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Nicolet College's dual credit program size nearly doubles in four yearsSubmitted: 04/30/2013
Lane Kimble
Lane Kimble
News Director
lkimble@wjfw.com

Nicolet College's dual credit program size nearly doubles in four years
RHINELANDER - Paying for college keeps getting harder and harder. Wisconsin schools raised tuition rates pretty much every budget session lately.

That makes finishing school in a timely manner financially important.

Nicolet College in Rhinelander helped start the transcripted credit program four years ago.

Students can earn some college credits while still in high school.

They learn college-level material in their own high school classrooms, taught by their own teachers - all while earning both high school and college credit.

Nicolet College president Elizabeth Burmaster thinks students are up to the challenge.

"It is a college course that is rigorous and demanding," Burmaster said. "But it is offered to high school students, so they have to be ready for it and they have to work hard in order to succeed in any college course."

Nicolet's program began at Rhinelander and Elcho High Schools.

But it's nearly doubled in the last four years, reaching most Northwoods districts.

Students can now get credits in business, accounting, welding and medical fields through Nicolet.

More than 21,000 students statewide take part through local technical colleges.

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TOMAHAWK - The rain didn't stop a big crowd from going to an event that's become tradition.
The Tomahawk Chamber of Commerce hosted its 52nd Venison Feed.

 It kicks off the gun deer hunting season which starts tomorrow. 
 
You'll find grill master Gregg Albert at the same spot this year as he has for decades.

"From what we know it's one of the last in the country that even exist.

If I had to say one word it would be tradition," said Albert. 

The Tomahawk Chamber of Commerce's 52nd Venison Feed brought out some old timers and some newbies to kick off the start of the deer hunting season.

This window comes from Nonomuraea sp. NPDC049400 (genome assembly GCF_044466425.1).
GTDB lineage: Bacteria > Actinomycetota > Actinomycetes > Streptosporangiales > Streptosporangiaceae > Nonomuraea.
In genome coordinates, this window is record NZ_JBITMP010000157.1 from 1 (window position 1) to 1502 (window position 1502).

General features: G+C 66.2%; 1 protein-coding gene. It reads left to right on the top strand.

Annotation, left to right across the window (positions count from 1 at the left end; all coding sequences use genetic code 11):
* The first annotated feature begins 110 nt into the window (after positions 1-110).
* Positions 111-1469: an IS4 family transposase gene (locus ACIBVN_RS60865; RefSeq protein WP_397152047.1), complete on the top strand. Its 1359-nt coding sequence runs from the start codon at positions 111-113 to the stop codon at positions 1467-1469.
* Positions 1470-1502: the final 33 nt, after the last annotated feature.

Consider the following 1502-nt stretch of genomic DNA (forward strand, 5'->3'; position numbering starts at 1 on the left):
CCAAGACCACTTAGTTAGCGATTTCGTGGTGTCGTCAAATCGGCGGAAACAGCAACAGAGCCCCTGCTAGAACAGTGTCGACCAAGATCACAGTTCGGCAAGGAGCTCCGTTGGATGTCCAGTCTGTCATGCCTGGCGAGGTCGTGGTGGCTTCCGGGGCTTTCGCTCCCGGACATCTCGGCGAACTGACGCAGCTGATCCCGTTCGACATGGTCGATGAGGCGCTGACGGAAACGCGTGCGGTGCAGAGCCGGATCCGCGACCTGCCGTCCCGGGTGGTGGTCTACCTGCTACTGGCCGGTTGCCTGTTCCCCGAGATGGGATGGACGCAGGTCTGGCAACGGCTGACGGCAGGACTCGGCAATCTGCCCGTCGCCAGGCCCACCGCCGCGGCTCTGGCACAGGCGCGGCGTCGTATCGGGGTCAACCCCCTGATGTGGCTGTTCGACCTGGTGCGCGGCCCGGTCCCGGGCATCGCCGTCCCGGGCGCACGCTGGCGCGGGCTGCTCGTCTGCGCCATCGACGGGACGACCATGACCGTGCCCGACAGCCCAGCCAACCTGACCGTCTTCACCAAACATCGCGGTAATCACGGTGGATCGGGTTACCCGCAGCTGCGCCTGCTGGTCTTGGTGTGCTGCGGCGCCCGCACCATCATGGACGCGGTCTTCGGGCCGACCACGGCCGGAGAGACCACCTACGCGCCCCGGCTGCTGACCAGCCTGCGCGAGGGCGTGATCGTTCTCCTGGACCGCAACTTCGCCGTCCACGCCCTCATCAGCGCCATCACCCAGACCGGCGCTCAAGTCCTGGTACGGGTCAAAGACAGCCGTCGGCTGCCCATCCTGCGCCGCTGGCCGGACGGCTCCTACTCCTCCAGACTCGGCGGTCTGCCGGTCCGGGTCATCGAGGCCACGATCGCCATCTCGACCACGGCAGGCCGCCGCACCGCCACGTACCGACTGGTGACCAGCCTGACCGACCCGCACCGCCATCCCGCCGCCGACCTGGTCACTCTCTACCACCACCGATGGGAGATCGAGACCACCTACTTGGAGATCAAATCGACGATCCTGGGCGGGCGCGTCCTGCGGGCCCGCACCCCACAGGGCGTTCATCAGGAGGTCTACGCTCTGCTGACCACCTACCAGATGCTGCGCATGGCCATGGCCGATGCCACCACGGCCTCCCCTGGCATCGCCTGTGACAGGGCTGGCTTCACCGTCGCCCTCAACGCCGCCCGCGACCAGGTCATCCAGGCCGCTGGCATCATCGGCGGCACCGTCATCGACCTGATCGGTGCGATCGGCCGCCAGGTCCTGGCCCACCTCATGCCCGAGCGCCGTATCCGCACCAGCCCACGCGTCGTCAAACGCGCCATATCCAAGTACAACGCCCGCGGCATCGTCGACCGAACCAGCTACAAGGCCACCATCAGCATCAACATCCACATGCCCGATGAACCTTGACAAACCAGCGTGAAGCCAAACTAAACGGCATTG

Albert's grilled for about 33 years. 

I found Rhinelander's Steve Norman's on his sixth free venison burger. 

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He's not a hunter.

"I just fish like heck," said Norman. 

However, Norman still gets a lot out of the celebration. 

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RHINELANDER - The Rhinelander Salvation Army hopes to raise $40,000 in its bell ringing campaign again this year. It reached that goal during the holidays a year ago.

Volunteers kicked off the bell ringing drive at Trig's and Shopko on Friday. Eighty-six percent of money raised stays in the Rhinelander area to help families in emergencies.

"We're very excited that we're keeping our goal at 40 (thousand dollars) this year, and we're hoping that people are continuing to be generous in helping us reach that goal," Rhinelander Salvation Army Kettle Coordinator Kim Swisher said. "People are friendly, they're excited, they're like, 'Oh, it's bell ringing time!' [That] always means the holidays. We're excited about that."

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UPDATE: The suspected shooter from a homicide in Tomahawk has been identified as Eric Lee Moen, 32.  Tomahawk Police Chief Al Elvins confirmed Moen is being held in the Lincoln County Jail for a 1st-degree intentional homicide charge.

The Lincoln County Clerk of Courts reports Moen is being held on a $1 million cash bond.  He has yet to appear in court, but an initial appearance has been set for Monday at 1:30 p.m.

Online court records show Moen was convicted of various traffic offenses.  He was also convicted of misdemeanor battery in Portage County from a 2002 case.

Elvins plans to release more information Friday afternoon.




Tomahawk police identified the victim in the city's first shooting homicide in years.  Friday morning, Police Chief Al Elvins announced Charles K. Ramp, 52, was shot and killed outside his home on W. Mohawk Drive Thursday night.

Police arrested the suspected shooter, a 32-year-old man from Wausau, but did not identify him.  The suspect was found about 130 miles away in Lake Hallie, which is near Eau Claire.

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"We read our speeches, then I showed my grandparents around the room a little bit," Erikson said. "It's really fun, and it's just a good time."

More than 130 grandparents visited their grandchildren at school. Sugar Camp has been hosting the event for decades.

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